One of the upsides of having cancer is that you get to meet interesting people and make new friends. Let’s face it, there aren’t many upsides, but this one is a biggie and should not be ignored. There is for many just a good deal of comfort in knowing others facing or familiar with the same challenges they face. Its comfortable to be with people for whom your emotional ups and downs, the alteration of your world view and also the new goals that cancer brings with it, are familiar.
I feel lucky in this regard, as I’ve already met a lot of really pretty cool new people through my diagnosis, just over a year ago, with male breast cancer (stage III invasive ductal carcinoma). I want to tell you about some of them and what we are doing together.
Probably the first person I met purely through cancer, aside from my many amazing doctors and their clinical teams, was Michael Dale. We share the same diagnosis and the same oncologist, and that’s how we met. She introduced us when we both happened to be there for a clinic visit on the same day. I was early in my 6 months of chemo, and Michael was a veteran survivor. Michael warmly welcomed me to the community and we had a brief chat about the disease and raising awareness. I was impressed by his ability to be cheerful and optimistic, and to see opportunity to make a difference. I was not alone.
Around the same time I was making contact with David Jay, the photographer whose SCAR Project I had come across online, and through David with Lauren Culpepper who is the wizard who makes all things SCAR Project happen (while having her own very successful acting career). David is a successful fashion photographer, who through a personal connection became committed to raising awareness about breast cancer. I had become very intrigued with The SCAR Project work, which is an unflinching but deeply empathetic look at breast cancer in young women, and an antidote to the excesses of pink that crop up around this time of the year. David brings an amazing focus to his work, and dedication. Being photographed by him requires stamina, even if all you are doing is standing there (yes, modeling is a lot harder than it looks I learned from David and Lauren that The SCAR Project exhibit travels as a series of large plexiglass mounted prints and can have a great impact on awareness wherever it goes.
So I became interested in exploring whether The SCAR Project photos could come to my place of work – UT MD Anderson Cancer Center – and turned to Kathy Hathorn who works as art consultant for us, and she suggested a much better plan – work with a local art gallery and she knew of the perfect one – Gremillion & Co. Fine Arts. There I met Chris Skidmore and his colleagues, who have a long tradition of supporting projects such as this, and have been so kind to open their doors.
And I got to meet Susan Rafte, who needs no introduction on this site. I had learned from Michael about the Pink Ribbons Project – Michael is connected to it, not least through his past service on the board – and the commitment of this organization in using the arts to raise awareness about breast cancer. I first met Susan, somewhat by coincidence, at an MD Anderson event (she is a tireless supporter of the institution in many ways). Susan totally got it. When PRP agreed to support bringing The SCAR Project to Houston, she came on board as co-chair of the organizing committee, and has brought her tremendous energy and vision, as well as the experience and resources of her team to the effort. It has been a sheer pleasure to work with her, or more precisely follow in her slipstream.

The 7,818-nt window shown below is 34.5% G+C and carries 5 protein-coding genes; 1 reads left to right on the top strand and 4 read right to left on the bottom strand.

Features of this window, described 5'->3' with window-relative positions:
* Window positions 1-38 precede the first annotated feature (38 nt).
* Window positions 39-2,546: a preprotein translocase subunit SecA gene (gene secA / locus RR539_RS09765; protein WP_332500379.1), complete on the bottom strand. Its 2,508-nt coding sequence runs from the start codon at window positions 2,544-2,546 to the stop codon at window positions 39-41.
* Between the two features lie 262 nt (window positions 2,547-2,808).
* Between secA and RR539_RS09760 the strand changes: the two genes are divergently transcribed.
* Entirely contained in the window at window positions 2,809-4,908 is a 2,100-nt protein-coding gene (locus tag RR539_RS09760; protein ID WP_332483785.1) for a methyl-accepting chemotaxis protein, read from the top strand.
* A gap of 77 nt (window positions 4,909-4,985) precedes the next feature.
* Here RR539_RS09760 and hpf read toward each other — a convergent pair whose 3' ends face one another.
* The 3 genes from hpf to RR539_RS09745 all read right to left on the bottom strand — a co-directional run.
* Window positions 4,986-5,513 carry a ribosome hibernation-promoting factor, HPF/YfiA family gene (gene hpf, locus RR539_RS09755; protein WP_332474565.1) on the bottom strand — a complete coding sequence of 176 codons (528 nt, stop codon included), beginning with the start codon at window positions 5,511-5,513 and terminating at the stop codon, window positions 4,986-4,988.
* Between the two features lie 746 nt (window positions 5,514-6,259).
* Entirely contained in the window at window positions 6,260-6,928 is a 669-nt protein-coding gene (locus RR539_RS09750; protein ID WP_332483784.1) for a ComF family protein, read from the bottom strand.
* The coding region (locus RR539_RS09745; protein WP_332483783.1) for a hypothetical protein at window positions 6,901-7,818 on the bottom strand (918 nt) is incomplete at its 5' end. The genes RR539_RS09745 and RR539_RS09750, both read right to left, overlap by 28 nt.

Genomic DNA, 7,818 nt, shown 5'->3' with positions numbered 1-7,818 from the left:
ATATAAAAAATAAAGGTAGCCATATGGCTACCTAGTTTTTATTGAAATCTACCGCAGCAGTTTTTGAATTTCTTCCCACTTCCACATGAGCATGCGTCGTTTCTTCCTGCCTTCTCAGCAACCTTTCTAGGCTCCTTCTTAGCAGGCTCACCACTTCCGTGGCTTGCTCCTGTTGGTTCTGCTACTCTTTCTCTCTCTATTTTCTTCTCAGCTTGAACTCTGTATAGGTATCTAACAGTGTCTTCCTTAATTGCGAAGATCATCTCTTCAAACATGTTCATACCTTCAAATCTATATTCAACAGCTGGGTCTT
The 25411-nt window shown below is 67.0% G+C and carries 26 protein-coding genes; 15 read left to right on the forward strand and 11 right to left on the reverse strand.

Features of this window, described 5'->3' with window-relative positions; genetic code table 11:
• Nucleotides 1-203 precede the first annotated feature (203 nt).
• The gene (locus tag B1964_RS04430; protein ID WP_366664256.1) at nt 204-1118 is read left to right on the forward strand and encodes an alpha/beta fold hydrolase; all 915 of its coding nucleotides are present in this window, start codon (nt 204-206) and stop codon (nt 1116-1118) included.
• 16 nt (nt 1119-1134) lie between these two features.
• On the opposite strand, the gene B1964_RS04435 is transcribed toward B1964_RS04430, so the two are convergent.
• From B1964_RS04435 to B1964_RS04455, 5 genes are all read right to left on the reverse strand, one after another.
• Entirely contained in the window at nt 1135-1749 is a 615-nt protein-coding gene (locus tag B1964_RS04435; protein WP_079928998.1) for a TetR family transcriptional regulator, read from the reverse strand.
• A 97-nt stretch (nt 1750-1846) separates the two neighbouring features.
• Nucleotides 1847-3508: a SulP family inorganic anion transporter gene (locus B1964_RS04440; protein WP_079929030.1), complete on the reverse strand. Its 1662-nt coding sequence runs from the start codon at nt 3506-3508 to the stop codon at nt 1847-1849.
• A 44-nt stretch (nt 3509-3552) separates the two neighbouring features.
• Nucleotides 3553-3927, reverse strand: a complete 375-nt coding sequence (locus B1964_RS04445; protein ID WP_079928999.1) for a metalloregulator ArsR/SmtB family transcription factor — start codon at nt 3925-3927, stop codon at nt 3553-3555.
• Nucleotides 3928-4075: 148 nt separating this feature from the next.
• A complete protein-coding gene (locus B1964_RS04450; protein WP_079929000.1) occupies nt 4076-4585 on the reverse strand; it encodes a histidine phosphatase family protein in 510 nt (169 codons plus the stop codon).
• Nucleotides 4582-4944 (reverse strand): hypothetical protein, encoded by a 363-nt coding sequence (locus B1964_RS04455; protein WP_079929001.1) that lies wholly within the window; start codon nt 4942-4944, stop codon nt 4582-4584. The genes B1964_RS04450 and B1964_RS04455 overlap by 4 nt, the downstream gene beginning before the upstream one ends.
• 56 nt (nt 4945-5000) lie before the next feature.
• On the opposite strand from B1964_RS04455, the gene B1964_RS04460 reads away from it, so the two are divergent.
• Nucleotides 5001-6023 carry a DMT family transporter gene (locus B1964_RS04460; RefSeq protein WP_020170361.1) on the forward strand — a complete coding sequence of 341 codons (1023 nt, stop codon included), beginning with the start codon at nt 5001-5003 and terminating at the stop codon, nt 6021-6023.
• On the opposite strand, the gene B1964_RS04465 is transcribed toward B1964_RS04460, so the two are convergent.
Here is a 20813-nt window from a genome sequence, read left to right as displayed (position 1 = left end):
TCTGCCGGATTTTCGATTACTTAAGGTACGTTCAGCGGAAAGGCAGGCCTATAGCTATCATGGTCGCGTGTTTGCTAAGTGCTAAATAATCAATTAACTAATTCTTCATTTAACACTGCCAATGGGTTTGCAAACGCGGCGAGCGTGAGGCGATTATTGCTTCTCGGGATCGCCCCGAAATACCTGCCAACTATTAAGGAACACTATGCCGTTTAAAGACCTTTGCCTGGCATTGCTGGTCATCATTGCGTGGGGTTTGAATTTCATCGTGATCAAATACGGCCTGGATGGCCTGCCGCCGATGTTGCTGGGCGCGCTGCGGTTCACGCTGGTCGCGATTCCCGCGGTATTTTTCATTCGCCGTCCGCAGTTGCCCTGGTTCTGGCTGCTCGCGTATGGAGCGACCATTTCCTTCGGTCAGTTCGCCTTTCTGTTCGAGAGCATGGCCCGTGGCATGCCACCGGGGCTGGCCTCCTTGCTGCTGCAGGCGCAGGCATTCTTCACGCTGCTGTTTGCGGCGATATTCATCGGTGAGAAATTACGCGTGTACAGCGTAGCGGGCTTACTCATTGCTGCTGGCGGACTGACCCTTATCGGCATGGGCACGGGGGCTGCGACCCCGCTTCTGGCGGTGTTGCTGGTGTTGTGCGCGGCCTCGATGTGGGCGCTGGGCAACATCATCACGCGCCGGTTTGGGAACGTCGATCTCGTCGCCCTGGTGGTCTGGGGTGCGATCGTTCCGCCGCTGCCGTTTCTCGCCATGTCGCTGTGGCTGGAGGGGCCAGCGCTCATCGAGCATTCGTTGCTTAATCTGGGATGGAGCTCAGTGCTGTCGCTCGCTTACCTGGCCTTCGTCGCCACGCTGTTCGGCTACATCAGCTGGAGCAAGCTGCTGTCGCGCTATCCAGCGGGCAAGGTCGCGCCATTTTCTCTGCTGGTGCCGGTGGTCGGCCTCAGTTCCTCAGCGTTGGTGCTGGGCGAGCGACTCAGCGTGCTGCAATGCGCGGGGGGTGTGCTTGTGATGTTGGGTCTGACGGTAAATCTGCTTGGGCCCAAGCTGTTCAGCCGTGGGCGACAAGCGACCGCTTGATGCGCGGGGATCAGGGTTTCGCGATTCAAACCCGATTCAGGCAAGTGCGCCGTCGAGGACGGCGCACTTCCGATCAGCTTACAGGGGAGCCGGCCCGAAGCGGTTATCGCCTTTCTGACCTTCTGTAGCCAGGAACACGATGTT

There are many others who have come forward to make bringing The SCAR Project to Houston a reality – the other members of the organizing and host committees, the doctors and survivors participating in the events we have planned, the Museum of Fine Arts Houston who agreed to show the documentary “Baring it All”, and many others at Pink Ribbons Project and Gremillion & Co. and beyond.
I am deeply grateful to all my new breast cancer friends, first for being friends and second for making this project happen in such a joyful way. I still can’t quite believe it … and when the pictures are up in a couple of weeks I’ll have to pinch myself, no doubt. Personally I look forward to seeing the images as they are meant to be seen: as large prints on a wall, although I have enjoyed seeing them in the book and on the web. And I look forward to meeting some of the women who have been photographed for The SCAR Project, who will be at exhibitions and the documentary showing. The talks and events we have planned are also exciting and highlight some of the current challenges around awareness and dealing with the disease. It is going to be a great opportunity to reflect on where we are in the fight against breast cancer and acknowledge that it still extracts a high price from many, many people. Too many people.
If you do one thing this October related to breast cancer, please consider coming by to see The SCAR Project and perhaps joining one of the events or just to see the photographs, I promise you, you won’t be disappointed.
Oliver Bogler, PhD | Senior Vice President Academic Affairs
Professor Neurosurgery – Research
UT MD Anderson Cancer Center